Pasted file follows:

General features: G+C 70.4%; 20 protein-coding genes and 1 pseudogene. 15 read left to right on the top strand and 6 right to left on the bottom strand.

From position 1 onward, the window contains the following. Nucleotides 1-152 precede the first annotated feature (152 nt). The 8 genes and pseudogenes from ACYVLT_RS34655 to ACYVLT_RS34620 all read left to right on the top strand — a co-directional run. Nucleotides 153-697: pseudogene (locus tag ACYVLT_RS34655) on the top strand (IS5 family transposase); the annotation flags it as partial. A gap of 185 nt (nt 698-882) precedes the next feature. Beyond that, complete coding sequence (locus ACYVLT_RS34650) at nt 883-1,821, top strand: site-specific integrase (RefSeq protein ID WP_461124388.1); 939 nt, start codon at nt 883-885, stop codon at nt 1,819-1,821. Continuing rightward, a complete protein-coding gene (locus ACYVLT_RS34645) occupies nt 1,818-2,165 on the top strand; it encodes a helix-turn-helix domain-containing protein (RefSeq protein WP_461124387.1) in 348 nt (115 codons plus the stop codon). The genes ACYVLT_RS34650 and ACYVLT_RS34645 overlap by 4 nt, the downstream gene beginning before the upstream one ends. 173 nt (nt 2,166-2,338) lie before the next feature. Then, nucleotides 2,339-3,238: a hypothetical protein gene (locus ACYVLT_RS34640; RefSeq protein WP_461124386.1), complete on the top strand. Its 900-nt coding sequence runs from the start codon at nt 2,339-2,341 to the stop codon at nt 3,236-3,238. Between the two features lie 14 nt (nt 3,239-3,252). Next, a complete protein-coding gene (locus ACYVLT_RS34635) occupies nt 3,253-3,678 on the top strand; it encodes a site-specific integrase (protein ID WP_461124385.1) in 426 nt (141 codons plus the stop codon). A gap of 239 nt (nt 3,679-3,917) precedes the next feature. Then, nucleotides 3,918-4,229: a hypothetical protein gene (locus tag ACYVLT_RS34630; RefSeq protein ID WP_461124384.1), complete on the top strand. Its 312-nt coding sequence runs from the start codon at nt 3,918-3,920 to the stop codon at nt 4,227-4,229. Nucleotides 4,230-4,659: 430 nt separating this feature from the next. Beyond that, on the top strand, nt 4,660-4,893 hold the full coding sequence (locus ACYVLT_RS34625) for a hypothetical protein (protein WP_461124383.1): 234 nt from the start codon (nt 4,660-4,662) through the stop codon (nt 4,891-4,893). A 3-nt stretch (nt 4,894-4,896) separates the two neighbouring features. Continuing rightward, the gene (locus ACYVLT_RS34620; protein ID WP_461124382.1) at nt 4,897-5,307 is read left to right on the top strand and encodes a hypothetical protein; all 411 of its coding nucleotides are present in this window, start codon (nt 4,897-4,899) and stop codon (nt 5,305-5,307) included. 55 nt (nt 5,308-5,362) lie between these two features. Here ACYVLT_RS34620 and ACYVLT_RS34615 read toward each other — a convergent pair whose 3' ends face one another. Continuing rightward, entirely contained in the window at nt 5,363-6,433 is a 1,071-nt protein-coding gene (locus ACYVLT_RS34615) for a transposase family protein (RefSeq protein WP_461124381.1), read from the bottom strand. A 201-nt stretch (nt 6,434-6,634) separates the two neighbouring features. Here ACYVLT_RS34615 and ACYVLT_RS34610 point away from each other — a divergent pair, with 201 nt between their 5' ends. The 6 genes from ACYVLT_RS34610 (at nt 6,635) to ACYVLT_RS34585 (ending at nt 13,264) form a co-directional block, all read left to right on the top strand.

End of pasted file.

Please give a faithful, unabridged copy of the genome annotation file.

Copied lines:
General features: G+C 70.4%; 20 protein-coding genes and 1 pseudogene. 15 read left to right on the top strand and 6 right to left on the bottom strand.

From position 1 onward, the window contains the following. Nucleotides 1-152 precede the first annotated feature (152 nt). The 8 genes and pseudogenes from ACYVLT_RS34655 to ACYVLT_RS34620 all read left to right on the top strand — a co-directional run. Nucleotides 153-697: pseudogene (locus tag ACYVLT_RS34655) on the top strand (IS5 family transposase); the annotation flags it as partial. A gap of 185 nt (nt 698-882) precedes the next feature. Beyond that, complete coding sequence (locus ACYVLT_RS34650) at nt 883-1,821, top strand: site-specific integrase (RefSeq protein ID WP_461124388.1); 939 nt, start codon at nt 883-885, stop codon at nt 1,819-1,821. Continuing rightward, a complete protein-coding gene (locus ACYVLT_RS34645) occupies nt 1,818-2,165 on the top strand; it encodes a helix-turn-helix domain-containing protein (RefSeq protein WP_461124387.1) in 348 nt (115 codons plus the stop codon). The genes ACYVLT_RS34650 and ACYVLT_RS34645 overlap by 4 nt, the downstream gene beginning before the upstream one ends. 173 nt (nt 2,166-2,338) lie before the next feature. Then, nucleotides 2,339-3,238: a hypothetical protein gene (locus ACYVLT_RS34640; RefSeq protein WP_461124386.1), complete on the top strand. Its 900-nt coding sequence runs from the start codon at nt 2,339-2,341 to the stop codon at nt 3,236-3,238. Between the two features lie 14 nt (nt 3,239-3,252). Next, a complete protein-coding gene (locus ACYVLT_RS34635) occupies nt 3,253-3,678 on the top strand; it encodes a site-specific integrase (protein ID WP_461124385.1) in 426 nt (141 codons plus the stop codon). A gap of 239 nt (nt 3,679-3,917) precedes the next feature. Then, nucleotides 3,918-4,229: a hypothetical protein gene (locus tag ACYVLT_RS34630; RefSeq protein ID WP_461124384.1), complete on the top strand. Its 312-nt coding sequence runs from the start codon at nt 3,918-3,920 to the stop codon at nt 4,227-4,229. Nucleotides 4,230-4,659: 430 nt separating this feature from the next. Beyond that, on the top strand, nt 4,660-4,893 hold the full coding sequence (locus ACYVLT_RS34625) for a hypothetical protein (protein WP_461124383.1): 234 nt from the start codon (nt 4,660-4,662) through the stop codon (nt 4,891-4,893). A 3-nt stretch (nt 4,894-4,896) separates the two neighbouring features. Continuing rightward, the gene (locus ACYVLT_RS34620; protein ID WP_461124382.1) at nt 4,897-5,307 is read left to right on the top strand and encodes a hypothetical protein; all 411 of its coding nucleotides are present in this window, start codon (nt 4,897-4,899) and stop codon (nt 5,305-5,307) included. 55 nt (nt 5,308-5,362) lie between these two features. Here ACYVLT_RS34620 and ACYVLT_RS34615 read toward each other — a convergent pair whose 3' ends face one another. Continuing rightward, entirely contained in the window at nt 5,363-6,433 is a 1,071-nt protein-coding gene (locus ACYVLT_RS34615) for a transposase family protein (RefSeq protein WP_461124381.1), read from the bottom strand. A 201-nt stretch (nt 6,434-6,634) separates the two neighbouring features. Here ACYVLT_RS34615 and ACYVLT_RS34610 point away from each other — a divergent pair, with 201 nt between their 5' ends. The 6 genes from ACYVLT_RS34610 (at nt 6,635) to ACYVLT_RS34585 (ending at nt 13,264) form a co-directional block, all read left to right on the top strand.